Innovations Through The Years:
We invite you to review the heritage of product and service innovation that IPC brings to financial markets participants in our Innovations Timeline:
2011 – Unigy™ - First unified trading communications and applications platform focused not just on the trader, but on users across the trade life cycle.
2009 – IPC® offers the first ever end-to-end Internet Protocol (IP) private line
delivery all the way from a dealerboard/turret into a network service, using a unique combination of IPC Network Services and Trading Systems solutions. The offering is enabled when SIP-based manual ring-down connectivity and integration into the Alliance MX switch are added to IPC’s Enhanced Voices Services (EVS) through the introduction of SIP-X cards for the Alliance MX.
2009 – IPC introduces Alliance Express for small and mid-sized firms, bundling together a fully realized but smaller-footprint Alliance MX switch (maximum 32 trading positions) with IPC Network Services connectivity, including the IPC Financial Extranet.
2008 – MAXaccess
1000® launches, enabling traders to access their home-office turret configurations, private lines and even speaker channels using any PC with an Internet connection and a phone. It is IPC’s second-generation browser-based soft turret.
2008 – IPC debuts Nexus Suite™, the first comprehensive set of SIP-based integrated connectivity applications between trading communications systems and PBXs. The suite includes:
• Nexus Enterprise Reach – SIP-based delivery of Alliance MX private lines to phones attached to any SIP-based PBX.
• Nexus Enterprise Lines – extends SIP-based line sharing to any enterprise site; enables any line coming into any enterprise site to be virtualized and shared throughout all enterprise sites.
• Nexus System Interconnect – SIP-based sharing of PBX “dial-tone” lines and other functions to Alliance MX-based turrets.
2007 – IQ/IMPACT, a workflow application that increases trader productivity by integrating information from enterprise CRM databases and the trader’s PC, is introduced.
2006 – IQ/MAX® – designed to feel like an extension of
a trader’s mind and body – is introduced. IQ/MAX is designed by traders, for traders, and is IPC’s second-generation IP-based turret. Two years in development, IQ/MAX is a highly specialized, multi-line, multi-speaker communications device with full-color, high-resolution screens, more power, speed, clarity and control.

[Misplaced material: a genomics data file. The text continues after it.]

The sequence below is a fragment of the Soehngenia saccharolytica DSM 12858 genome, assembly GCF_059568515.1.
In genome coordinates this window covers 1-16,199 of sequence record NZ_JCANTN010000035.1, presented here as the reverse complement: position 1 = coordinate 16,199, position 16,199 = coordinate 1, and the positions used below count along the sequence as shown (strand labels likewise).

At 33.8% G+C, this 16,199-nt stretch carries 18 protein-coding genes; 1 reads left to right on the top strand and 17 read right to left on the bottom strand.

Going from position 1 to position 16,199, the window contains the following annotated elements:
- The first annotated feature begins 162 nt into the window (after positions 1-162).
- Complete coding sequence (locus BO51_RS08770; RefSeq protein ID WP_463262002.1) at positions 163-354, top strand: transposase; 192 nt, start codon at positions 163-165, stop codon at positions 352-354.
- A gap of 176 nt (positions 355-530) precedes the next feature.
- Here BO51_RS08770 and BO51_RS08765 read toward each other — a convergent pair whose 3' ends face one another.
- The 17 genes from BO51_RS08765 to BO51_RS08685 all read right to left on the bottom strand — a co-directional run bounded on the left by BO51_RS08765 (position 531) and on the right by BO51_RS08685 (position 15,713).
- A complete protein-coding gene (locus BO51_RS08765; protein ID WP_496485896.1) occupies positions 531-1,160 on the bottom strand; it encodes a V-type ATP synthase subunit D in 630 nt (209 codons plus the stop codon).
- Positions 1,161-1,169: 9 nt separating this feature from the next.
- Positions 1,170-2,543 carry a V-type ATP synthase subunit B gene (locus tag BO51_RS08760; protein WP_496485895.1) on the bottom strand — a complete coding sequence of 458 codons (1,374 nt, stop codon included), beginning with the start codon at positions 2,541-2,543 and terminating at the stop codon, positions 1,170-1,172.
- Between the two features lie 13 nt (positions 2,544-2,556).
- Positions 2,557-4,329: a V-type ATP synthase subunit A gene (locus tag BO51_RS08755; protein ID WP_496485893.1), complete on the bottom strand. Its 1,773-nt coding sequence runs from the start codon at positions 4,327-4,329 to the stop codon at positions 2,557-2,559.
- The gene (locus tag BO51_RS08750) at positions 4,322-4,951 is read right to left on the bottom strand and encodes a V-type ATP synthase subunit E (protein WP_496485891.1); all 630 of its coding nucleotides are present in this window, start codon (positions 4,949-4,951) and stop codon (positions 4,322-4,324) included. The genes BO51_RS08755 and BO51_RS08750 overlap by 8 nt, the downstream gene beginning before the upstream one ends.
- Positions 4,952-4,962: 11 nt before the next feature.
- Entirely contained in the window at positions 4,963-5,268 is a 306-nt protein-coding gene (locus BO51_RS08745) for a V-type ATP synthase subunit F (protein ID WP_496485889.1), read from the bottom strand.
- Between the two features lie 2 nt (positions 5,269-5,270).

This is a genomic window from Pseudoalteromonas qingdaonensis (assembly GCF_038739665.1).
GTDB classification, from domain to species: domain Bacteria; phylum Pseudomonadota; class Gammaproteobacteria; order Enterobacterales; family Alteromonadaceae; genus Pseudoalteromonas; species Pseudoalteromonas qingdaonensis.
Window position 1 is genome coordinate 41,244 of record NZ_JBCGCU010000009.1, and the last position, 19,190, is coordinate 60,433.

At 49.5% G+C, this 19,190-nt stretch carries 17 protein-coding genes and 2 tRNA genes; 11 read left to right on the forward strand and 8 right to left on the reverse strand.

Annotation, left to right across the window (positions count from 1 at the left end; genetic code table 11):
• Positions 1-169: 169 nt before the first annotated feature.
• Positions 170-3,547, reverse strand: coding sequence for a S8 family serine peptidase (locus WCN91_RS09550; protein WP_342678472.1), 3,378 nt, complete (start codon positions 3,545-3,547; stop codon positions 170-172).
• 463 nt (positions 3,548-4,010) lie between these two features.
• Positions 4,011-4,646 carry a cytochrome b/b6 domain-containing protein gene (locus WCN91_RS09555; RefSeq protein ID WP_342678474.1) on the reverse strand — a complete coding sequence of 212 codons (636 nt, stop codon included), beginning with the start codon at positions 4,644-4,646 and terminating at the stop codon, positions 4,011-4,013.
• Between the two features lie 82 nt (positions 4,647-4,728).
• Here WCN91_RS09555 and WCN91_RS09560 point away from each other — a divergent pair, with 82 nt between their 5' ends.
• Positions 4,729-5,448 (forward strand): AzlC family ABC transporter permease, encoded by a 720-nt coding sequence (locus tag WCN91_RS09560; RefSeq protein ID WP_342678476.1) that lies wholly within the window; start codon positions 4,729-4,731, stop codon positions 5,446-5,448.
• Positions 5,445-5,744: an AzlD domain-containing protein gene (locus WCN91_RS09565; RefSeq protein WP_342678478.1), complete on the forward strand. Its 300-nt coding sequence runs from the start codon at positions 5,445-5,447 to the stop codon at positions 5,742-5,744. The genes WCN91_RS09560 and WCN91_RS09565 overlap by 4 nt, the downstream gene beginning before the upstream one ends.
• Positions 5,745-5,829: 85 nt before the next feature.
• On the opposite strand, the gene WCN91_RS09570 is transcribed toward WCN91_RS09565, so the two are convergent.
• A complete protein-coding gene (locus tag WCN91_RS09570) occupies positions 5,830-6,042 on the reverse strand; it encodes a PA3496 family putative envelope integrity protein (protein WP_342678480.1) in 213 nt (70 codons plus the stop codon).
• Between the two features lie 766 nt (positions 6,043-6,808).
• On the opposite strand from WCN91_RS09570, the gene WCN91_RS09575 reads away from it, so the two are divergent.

2006 – IPC launches the first voice-over-IP recording system for trading environments. Using IPC’s Enterprise SIP Server, audio streams are proactively sent to the recording system in real time.
2005 – Enhanced Voice Services (EVS) debuts as the industry's first SIP-based private line service.
2004 – The debut of Enterprise Administration Server (EASe) introduces the concepts of thin-building and dual-data-center architectures for the Alliance MX platform, along with the ability to synchronize turrets in remote offices with a trader’s home-office desktop configuration. EASe thus significantly multiplies the number of possible Business Continuity Planning scenarios while at the same time enhancing trader mobility.
2003 – IPC offers Enterprise Hoot/Intercom (EHI), the first PC-based application to allow seamless integration between PCs and IPC turrets for both Hoot (always-open audio broadcast channels) and Intercom (one-on-one direct lines to traders). EHI brings middle- and back-office specialists into the flow of trading communications.
2002 – IQMX becomes the first video-enabled turret, capable of displaying both streaming video and Computer Telephony Integration (CTI) application data, when IPC introduces the Applications Module for IQMX.
2001 – IPC presents the first IP-based turret, IQMX, enabling true convergence of a customer’s voice and data networks.
1999 – The first tight integration between a trading system and a recording system, jointly developed by IPC and NICE, provides inherent failover in case of a recorder breakdown – without additional equipment previously required. The Alliance Integrated Recording solution (SCSA Recording) improves resiliency in a smaller footprint.
1998 – Alliance MX debuts as the world’s first premiere trading
communications system with IP connectivity. In addition to the distributed mesh architecture introduced in Tradenet MX, the new Alliance uses SIP’s predecessor protocol, QSIG, to share lines and functions with PBX systems.
1997 – IPC introduces Slimline, the first free-standing turret (previous turrets were mounted in a desk cutout).
1996 – IPC launches the first browser-based soft turret, the World Turret
1992 – With Tradenet MX IPC introduces the distributed digital mesh architecture that, with ongoing developments, remains the reliability and performance standard for trading turrets even today.
1989 – IPC paves the way for future digital talkpaths with TradeNet, an update to the 5-year-old Series II.
1984 – IPC introduces the Series II, featuring the first pagination with LED button labels to allow traders to have 600 buttons in a practical desktop footprint. This also was the first system to employ a computerized administration system. The Series II builds on the software control of the Exchangefone,
1983 – IPC introduces thin-wire software control to the trading floor via Exchangefone, special dual-user phones developed for open outcry exchanges; they are still in use in major exchanges. The Exchangefone also was the first system to employ digital technology to convey button presses/lamp status between the phone and the backroom. IPC is granted a patent for its dual talkpath with no cutoffs.
1974 – The Series I from IPC becomes the first turret to use backroom relays to switch calls, rather than switching at the turret itself. This greatly improves reliability and substantially reduces wiring to the turret.
1973 – IPC is incorporated as Interconnect Planning Corporation.